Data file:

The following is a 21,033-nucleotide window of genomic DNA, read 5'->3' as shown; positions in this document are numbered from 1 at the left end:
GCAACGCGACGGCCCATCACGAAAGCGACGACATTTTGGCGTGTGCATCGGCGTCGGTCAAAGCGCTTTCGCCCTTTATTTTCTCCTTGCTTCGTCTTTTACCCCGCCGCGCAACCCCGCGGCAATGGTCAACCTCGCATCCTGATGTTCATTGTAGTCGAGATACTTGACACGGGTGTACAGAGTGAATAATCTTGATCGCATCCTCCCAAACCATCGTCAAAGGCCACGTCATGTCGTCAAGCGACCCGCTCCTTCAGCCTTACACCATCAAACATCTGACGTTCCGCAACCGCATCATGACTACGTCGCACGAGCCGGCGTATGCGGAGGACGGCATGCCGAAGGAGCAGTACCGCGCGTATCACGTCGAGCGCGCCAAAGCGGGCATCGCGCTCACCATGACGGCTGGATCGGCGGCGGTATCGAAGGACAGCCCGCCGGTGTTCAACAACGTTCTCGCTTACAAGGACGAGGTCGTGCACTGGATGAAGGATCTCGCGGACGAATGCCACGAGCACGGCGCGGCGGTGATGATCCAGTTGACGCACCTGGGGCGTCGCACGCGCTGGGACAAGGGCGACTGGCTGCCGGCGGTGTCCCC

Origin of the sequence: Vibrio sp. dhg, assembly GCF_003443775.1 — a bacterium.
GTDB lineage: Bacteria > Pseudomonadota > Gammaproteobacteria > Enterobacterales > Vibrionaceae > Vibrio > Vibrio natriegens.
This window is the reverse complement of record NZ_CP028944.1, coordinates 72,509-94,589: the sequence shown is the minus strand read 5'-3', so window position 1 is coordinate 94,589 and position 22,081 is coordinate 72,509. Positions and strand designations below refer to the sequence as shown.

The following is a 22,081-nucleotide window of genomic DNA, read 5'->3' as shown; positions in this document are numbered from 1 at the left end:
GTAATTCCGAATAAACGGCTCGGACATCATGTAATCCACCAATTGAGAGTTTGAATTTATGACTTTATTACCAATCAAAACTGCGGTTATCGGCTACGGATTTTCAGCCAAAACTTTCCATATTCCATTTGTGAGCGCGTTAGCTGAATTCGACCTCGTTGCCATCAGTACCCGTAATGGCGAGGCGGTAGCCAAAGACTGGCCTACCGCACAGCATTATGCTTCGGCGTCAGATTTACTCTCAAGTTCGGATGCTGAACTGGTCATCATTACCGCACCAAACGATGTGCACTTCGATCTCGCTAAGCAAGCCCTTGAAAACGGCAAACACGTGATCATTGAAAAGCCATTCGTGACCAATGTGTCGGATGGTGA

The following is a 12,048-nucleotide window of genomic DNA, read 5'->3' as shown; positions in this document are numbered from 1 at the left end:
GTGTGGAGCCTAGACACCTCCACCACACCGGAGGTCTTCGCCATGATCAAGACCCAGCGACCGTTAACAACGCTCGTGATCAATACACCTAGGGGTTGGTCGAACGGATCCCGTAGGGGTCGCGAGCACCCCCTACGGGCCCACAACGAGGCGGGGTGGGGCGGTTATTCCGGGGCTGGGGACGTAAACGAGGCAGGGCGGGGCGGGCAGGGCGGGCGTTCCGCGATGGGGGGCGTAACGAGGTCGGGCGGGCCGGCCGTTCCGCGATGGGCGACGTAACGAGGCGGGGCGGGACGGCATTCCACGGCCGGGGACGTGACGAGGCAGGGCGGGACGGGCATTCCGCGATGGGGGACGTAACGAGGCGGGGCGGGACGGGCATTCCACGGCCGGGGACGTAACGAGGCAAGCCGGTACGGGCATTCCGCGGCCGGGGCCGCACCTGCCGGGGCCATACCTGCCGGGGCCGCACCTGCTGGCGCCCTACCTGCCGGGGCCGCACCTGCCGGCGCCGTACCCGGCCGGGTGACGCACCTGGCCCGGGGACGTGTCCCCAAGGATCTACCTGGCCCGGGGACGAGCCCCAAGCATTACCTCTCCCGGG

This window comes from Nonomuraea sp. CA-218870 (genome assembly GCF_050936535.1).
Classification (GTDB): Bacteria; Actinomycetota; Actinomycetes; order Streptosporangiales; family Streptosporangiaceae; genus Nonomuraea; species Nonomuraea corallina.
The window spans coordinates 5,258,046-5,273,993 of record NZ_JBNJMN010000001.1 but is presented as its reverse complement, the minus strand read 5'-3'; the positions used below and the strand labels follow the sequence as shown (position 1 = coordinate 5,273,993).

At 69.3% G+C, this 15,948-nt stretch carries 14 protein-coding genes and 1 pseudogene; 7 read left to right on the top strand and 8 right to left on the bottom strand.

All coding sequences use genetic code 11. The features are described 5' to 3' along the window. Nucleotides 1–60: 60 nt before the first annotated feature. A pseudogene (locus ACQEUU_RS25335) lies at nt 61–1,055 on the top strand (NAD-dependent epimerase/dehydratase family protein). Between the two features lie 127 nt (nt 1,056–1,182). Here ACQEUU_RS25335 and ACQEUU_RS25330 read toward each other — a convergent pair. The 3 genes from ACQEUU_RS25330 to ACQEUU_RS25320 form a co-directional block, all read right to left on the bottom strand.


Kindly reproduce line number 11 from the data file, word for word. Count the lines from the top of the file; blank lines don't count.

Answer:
Classification (GTDB): Bacteria; Actinomycetota; Actinomycetes; order Streptosporangiales; family Streptosporangiaceae; genus Nonomuraea; species Nonomuraea corallina.